Estero Padre Ramos Natural Reserve

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Estero Padre Ramos Natural Reserve
IUCN category IV (habitat/species management area)
Location Chinandega department, Nicaragua
Nearest city Chinandega
Coordinates 12°48′36″N 87°28′55″W / 12.810°N 87.482°W / 12.810; -87.482[1]Coordinates: 12°48′36″N 87°28′55″W / 12.810°N 87.482°W / 12.810; -87.482[1]
Area 91.57 square kilometres (35.36 sq mi)
Established 1983
Governing body Ministry of the Environment and Natural Resources (MARENA)

The Padre Ramos Estuary Natural Reserve (Spanish: Reserva Natural Estero Padre Ramos) is located on the northwest Pacific coast of Nicaragua, in the municipality El Viejo in the department of Chinandega. It is one of 78 protected areas of Nicaragua and is managed by Ministry of the Environment and Natural Resources (MARENA). Estero Padre Ramos consists of a large mangrove estuary surrounded by several small beach communities, the largest of which is the town of Padre Ramos. The area's natural environment is home to a number of species of migratory and resident birds, fishes, crustaceans, sea turtles and other wildlife.[2][3][4] While increasing in popularity as a tourist destination, tourism remains relatively well controlled in the area.

Information on the Reserve[edit]

Estero Padre Ramos Natural Reserve was declared as a protected area on September 9, 1983. The Reserve encompasses approximately 92 km2 of coastal ecosystems. The estuary is among the most pristine ecosystems along Nicaragua's Pacific coast,[citation needed] and consists of a number of lagoons and inlets, which are dominated by large tracts of mangroves. Other eco-types include mudflats, sandy beaches and rocky reefs. A number of small communities border the estuary and local people benefit from the area’s high natural resource abundance.[citation needed] The area also hosts livestock rearing, shrimp farming and agricultural activities.

Critical Hawksbill Sea Turtle Habitat[edit]

Estero Padre Ramos is also one of two primary hawksbill sea turtle (Eretmochelys imbricata) nesting habitats in the eastern Pacific Ocean. The hawksbill is one of only three sea turtle species listed as Critically Endangered (CR) on the World Conservation Union’s (IUCN) Red List of Threatened Species. In the eastern Pacific Ocean, the species is extremely rare and as recently as 2007 most researchers thought hawksbills had been completely eliminated in this region of the world.[5]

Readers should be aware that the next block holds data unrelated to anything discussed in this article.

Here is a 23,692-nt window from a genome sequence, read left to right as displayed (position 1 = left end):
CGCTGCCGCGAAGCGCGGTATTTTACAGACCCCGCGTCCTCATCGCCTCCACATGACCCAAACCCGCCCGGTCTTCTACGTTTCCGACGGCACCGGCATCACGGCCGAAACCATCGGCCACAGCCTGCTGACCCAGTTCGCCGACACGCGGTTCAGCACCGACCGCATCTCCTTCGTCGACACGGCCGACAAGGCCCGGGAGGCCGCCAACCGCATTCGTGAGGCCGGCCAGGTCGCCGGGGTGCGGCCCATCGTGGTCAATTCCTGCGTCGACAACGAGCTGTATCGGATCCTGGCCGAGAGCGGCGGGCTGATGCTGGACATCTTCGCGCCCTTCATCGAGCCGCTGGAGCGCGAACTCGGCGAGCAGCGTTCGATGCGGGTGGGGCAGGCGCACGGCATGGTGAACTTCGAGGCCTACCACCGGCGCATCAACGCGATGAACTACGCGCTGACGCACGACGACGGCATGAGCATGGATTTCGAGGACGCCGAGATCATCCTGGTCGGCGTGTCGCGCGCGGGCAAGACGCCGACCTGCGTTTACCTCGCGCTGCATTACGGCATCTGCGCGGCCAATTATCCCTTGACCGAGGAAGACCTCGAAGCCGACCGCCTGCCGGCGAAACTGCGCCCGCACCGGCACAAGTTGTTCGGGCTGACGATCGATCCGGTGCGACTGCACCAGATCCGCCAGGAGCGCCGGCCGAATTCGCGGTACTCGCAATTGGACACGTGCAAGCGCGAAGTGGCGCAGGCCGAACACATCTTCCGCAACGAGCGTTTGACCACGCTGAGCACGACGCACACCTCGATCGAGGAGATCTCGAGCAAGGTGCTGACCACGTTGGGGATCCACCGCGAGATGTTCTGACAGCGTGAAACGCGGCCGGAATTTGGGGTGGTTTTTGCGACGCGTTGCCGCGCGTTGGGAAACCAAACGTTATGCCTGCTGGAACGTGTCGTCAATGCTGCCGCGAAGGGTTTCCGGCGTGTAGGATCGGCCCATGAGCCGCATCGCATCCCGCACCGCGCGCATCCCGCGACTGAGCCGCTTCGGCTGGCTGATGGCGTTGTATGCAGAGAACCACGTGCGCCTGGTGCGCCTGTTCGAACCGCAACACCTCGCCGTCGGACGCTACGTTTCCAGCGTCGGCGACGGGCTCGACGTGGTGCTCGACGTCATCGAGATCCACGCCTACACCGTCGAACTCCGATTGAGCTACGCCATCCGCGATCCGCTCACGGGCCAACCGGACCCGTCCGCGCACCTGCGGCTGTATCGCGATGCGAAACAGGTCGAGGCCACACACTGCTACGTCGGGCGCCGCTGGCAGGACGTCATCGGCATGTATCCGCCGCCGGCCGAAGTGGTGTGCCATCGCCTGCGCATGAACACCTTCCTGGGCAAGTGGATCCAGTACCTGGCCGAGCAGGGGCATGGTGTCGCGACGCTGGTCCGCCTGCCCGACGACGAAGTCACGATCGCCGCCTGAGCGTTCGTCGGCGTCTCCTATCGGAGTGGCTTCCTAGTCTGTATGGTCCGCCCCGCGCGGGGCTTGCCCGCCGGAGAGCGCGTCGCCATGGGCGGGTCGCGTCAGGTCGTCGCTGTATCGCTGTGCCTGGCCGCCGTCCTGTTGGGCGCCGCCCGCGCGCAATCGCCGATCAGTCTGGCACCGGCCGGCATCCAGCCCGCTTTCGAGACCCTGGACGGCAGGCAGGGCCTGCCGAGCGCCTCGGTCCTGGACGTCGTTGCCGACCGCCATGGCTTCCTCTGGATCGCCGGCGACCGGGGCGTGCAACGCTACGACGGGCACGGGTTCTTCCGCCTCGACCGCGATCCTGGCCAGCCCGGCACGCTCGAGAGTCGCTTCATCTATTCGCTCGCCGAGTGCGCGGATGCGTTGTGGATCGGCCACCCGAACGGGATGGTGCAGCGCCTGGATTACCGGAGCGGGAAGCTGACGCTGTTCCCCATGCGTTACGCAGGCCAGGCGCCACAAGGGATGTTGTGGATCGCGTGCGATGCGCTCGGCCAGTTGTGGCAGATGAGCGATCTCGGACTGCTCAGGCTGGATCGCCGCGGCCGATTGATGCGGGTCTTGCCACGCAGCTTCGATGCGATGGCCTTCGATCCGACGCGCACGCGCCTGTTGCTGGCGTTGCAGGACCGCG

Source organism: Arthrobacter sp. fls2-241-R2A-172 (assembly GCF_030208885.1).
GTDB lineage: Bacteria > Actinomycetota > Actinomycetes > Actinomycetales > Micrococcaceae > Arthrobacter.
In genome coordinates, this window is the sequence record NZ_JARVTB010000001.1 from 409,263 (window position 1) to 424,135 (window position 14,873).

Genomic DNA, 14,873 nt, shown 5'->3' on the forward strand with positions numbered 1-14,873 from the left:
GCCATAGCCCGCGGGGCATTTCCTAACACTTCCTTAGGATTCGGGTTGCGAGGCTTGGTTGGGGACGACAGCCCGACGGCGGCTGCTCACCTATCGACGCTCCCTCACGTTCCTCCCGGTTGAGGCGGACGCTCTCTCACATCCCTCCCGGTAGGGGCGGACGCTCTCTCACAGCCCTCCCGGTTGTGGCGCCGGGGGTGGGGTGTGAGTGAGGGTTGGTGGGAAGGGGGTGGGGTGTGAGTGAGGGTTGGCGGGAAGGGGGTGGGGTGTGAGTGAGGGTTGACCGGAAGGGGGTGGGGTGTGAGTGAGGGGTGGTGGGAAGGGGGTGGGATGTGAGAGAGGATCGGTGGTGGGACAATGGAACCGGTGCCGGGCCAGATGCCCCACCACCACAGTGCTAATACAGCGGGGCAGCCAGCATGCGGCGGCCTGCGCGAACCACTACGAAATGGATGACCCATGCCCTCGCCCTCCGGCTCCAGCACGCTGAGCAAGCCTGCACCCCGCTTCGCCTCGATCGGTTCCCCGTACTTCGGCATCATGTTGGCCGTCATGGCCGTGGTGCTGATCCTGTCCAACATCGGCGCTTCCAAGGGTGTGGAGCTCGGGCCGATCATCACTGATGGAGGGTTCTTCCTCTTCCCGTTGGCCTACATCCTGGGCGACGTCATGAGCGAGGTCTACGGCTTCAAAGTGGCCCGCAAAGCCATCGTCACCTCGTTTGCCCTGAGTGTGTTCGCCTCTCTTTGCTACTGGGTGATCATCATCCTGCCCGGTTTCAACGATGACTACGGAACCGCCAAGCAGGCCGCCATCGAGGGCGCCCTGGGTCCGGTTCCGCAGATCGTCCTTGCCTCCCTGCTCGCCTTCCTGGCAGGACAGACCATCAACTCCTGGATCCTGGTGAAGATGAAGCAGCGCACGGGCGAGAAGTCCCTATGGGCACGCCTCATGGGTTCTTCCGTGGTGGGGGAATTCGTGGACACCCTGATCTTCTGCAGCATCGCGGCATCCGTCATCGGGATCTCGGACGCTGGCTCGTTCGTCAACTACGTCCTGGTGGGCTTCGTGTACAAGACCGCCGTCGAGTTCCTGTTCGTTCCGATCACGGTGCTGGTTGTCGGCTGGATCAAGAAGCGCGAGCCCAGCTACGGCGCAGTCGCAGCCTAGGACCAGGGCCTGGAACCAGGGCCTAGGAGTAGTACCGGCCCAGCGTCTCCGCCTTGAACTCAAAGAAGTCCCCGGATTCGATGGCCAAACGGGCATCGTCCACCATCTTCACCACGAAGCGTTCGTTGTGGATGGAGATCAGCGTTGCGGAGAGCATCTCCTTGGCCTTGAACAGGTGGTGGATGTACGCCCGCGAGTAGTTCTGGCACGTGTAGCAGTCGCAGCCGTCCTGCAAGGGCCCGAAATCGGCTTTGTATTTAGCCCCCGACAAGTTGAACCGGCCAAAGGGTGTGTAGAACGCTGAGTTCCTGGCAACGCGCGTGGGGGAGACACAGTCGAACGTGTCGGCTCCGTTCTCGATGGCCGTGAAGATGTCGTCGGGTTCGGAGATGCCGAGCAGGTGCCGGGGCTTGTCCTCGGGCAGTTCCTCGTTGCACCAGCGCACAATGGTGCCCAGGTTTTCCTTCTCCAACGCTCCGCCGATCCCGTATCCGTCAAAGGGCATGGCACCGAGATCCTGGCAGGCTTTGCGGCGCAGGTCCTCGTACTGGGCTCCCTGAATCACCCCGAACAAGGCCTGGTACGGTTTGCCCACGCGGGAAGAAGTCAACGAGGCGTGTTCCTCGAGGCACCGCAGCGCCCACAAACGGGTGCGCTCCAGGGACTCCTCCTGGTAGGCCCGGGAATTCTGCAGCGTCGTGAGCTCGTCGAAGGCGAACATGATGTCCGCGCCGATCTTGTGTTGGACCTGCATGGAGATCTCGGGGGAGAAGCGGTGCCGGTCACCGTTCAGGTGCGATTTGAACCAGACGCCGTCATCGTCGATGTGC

The discovery of hawksbill nesting in Estero Padre Ramos and Bahia Jiquilisco (El Salvador) changed the conservation outlook for this imperiled population and has provided renewed hope for recovery. Each season approximately 150-300 hawksbills emerge from the sea to nest along the shores of Estero Padre Ramos, representing approximately 50% of all known hawksbill nesting in the entire eastern Pacific.[6][7] Jiquilisco bay is not only important for hawksbill nesting, its inner channels are also critical foraging habitats species. Residence of hawksbills year-round in the estuary, which is in stark contrast to the coral reef habitats the species is known to inhabit in other regions of the world, represents a new life-history paradigm for the species.[8] The Eastern Pacific Hawksbill Initiative works at the site in conjunction with local community groups and non-profit organizations to research and protect hawksbills and their nests. There are also nestings beaches for the olive ridley sea turtle. There is a private sea turtle rescue project at Jiquilillo managed by the MSV Nicaragua.

References[edit]

  1. ^ Estero Padre Ramos Nature Reserve protectedplanet.net
  2. ^ "LINEA DE BASE Y REFERENCIA DE GOVERNANCE" (PDF). CRC (in Spanish). University of Rhode Island. Retrieved 2007-08-24. 
  3. ^ Rogers, Tim. Christopher Howard's Living & Investing in the New Nicaragua. Costa Rica Books. p. 195. ISBN 1-881233-59-6. 
  4. ^ "The Pacific Beaches in Nicaragua: Estero Padre Ramos". ViaNica. Retrieved 2007-08-24. 
  5. ^ Gaos, Alexander (2010). "Signs of Hope in the Eastern Pacific: International collaboration reveals encouraging status of hawksbill turtles in the eastern Pacific" (PDF). Oryx. 44: 595–601. doi:10.1017/s0030605310000773. 
  6. ^ Gaos, Alexander; Jose Urteaga (2010). "New conservation project for hawksbill turtles in the Estero Padre Ramos Natural Reserve, Nicaragua" (PDF). Oryx. 44: 321–327. doi:10.1017/S003060531000061X. 
  7. ^ Altamirano, Eduardo (2010). "Hawksbill nesting in Estero Padre Ramos: 2010 technical report" (PDF). 
  8. ^ Gaos, Alexander (2011). "Shifting the life-history paradigm: discovery of novel habitat use by hawksbills" (PDF). Biology Letters. 8: 54–56. PMC 3259967Freely accessible. PMID 21880620. doi:10.1098/rsbl.2011.0603.